Dreamy beaches, jaw-dropping sunsets, fresh and approachable food, and hospitality that won’t quit all make the Greek islands an enviable family destination. But which island to choose? The possibilities number in the hundreds and span a fairly large geographic area.
First, get your bearings. Starting from the west of the Greek peninsula are the Ionian Islands. Nestled in the Ionian Sea, they include Corfu, located farthest north and close to the coast of Albania, as well as Zakynthos. The Cyclades, the group of isles in the Aegean Sea between Greece and Turkey, are often the spots that pop to mind when you hear “Greek islands.” They include Santorini, Mykonos and Naxos. The Dodecanese (meaning 12) Islands, including Rhodes, are farther south, closest to the Turkish coast. Islands such as Crete, floating due south of mainland Greece, stand on their own.
Nicknamed the Emerald Isle, the lush surroundings of Corfu score high for families thanks to easy flight and ferry access, a quaint UNESCO-protected old town, beautiful beaches and enough natural and modern attractions to entice kids of all ages. This favored Ionian island has beaches for days, including popular Porto Timoni Beach and Paleokastritsa Beach, a soft, sandy respite in an inlet lined with rocks on both sides.
Other stunning natural features include the picturesque Canal d’Amour near Sidari and the breathtaking Cape Drastis at the northern end of the island. Make sure to leave plenty of time to enjoy Corfu town and the Old Fortress, which are connected by the Esplanade (a long green square) and Liston (an elegant arcade designed in the style of the Rue De Rivoli in Paris).
To explore the beauty of the island from a different vantage point, families can opt for an excursion on a glass-bottom boat from Corfu town or take a day trip to the nearby island of Paxos to see its famed Blue Caves and the Tripitos Arch.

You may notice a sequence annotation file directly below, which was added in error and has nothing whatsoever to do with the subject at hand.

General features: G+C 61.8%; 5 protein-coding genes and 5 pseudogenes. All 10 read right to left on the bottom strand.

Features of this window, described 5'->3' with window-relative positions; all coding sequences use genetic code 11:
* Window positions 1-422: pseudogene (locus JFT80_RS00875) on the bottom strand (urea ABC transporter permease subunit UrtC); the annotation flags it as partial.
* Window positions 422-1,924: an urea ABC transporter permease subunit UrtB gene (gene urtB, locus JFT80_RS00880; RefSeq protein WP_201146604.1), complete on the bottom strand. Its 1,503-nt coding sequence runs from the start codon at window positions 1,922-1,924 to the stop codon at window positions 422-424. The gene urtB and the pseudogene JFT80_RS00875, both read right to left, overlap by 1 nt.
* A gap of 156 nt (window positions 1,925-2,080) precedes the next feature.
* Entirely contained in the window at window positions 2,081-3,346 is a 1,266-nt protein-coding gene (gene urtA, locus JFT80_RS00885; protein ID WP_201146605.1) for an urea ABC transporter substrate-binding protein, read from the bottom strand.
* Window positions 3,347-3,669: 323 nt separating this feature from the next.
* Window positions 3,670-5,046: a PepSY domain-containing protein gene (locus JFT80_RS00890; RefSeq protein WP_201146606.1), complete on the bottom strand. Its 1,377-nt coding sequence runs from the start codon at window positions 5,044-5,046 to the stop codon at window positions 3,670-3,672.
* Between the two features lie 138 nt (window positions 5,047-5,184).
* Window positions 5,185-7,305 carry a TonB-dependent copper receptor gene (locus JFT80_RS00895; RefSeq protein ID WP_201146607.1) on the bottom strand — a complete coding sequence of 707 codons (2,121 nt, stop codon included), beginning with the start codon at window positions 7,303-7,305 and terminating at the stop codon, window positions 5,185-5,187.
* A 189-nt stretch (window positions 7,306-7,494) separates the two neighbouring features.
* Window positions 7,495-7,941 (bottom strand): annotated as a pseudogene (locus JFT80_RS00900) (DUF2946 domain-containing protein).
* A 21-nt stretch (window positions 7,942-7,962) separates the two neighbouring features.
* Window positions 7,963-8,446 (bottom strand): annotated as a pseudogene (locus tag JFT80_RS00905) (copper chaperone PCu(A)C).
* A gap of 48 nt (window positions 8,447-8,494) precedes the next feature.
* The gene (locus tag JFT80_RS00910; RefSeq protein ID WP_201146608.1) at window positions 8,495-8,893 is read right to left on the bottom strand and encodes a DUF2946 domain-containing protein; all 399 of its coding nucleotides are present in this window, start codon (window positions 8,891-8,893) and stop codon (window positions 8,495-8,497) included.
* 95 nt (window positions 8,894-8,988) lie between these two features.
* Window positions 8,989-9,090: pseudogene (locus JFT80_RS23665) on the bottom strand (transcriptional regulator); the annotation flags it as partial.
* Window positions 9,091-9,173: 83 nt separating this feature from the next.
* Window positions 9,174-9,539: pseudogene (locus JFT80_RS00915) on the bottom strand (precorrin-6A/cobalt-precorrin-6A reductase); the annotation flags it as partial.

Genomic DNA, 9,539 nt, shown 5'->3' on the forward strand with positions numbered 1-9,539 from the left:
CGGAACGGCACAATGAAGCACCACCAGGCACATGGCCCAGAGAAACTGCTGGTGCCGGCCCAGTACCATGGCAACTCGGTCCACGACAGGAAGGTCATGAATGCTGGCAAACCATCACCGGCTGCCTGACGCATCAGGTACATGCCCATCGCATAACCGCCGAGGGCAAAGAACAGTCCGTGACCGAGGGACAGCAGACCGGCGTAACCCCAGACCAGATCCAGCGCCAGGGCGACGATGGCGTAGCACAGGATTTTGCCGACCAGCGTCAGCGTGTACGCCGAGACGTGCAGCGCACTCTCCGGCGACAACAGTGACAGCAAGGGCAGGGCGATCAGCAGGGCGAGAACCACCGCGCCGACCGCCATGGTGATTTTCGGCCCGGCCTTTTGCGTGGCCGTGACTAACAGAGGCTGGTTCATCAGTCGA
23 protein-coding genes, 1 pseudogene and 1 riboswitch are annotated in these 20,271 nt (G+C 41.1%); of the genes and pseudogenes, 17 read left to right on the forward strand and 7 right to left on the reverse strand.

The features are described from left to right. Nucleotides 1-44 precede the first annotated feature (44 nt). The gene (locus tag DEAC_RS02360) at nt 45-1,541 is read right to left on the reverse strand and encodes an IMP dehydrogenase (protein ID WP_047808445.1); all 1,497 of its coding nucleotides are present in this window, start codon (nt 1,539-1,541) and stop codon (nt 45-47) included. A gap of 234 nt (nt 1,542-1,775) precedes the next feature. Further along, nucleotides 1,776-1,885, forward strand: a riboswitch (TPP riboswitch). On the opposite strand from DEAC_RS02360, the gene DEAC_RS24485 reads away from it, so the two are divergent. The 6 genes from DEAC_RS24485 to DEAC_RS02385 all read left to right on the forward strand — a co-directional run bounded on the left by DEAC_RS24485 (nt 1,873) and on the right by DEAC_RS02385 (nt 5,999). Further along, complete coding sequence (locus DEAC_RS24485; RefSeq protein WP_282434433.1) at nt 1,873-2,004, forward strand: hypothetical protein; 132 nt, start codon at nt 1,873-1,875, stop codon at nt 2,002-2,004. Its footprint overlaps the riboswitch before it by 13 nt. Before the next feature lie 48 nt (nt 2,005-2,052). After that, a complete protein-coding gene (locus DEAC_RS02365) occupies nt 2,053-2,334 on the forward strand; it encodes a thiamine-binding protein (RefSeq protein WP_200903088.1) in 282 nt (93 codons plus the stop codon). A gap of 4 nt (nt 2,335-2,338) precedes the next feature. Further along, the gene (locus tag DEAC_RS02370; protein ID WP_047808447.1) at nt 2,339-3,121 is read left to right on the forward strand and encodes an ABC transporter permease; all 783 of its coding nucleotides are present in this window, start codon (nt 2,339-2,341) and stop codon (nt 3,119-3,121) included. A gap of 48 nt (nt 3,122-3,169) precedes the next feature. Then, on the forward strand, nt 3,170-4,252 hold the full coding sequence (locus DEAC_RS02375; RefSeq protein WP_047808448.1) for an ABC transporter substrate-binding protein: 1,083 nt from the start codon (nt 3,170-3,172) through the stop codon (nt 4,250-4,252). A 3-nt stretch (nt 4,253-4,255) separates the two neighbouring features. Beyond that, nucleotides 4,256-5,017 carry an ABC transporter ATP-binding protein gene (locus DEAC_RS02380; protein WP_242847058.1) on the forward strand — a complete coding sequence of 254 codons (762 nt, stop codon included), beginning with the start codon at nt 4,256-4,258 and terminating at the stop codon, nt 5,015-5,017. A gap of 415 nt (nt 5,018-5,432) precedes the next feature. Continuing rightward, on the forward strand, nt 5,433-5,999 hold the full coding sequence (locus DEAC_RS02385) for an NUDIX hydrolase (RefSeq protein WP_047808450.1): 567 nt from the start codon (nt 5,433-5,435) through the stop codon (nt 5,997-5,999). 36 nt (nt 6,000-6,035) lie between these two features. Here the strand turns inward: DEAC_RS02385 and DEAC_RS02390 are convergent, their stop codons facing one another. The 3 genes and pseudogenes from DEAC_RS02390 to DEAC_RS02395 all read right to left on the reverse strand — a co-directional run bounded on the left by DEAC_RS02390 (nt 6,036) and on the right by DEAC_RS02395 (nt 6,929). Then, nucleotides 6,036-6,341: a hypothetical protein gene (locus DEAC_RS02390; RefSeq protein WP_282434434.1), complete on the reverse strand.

For history and archeology fans, Corfu has tons to offer. The village of Palaiokastritsa is said to be the Greek mythological site of Scheria and the last spot Odysseus visited before returning home. Dating back to Byzantine times, the Palaiokastritsa monastery is open to the public and sells olive oil that the monks press onsite. Another monastery worth checking out is Vlacherna, a recognizable Corfu landmark positioned on its own tiny islet. For those with slightly more modern tastes, Achilleon is a neoclassical 19th-century palace designed for Elisabeth of Bavaria; its interior and gardens are open for tours.
For a complete change of speed, Corfu also offers the Aqualand water park (one of the biggest water parks in Europe) and Hydropolis water park in Archaravi.
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Ionian island Zakynthos is known for its beaches, water activities and focus on marine life. Also known by its Italian name of Zante, this island is a haven for future marine life experts due to its loggerhead sea turtle habitat and efforts toward the protection of monk seals.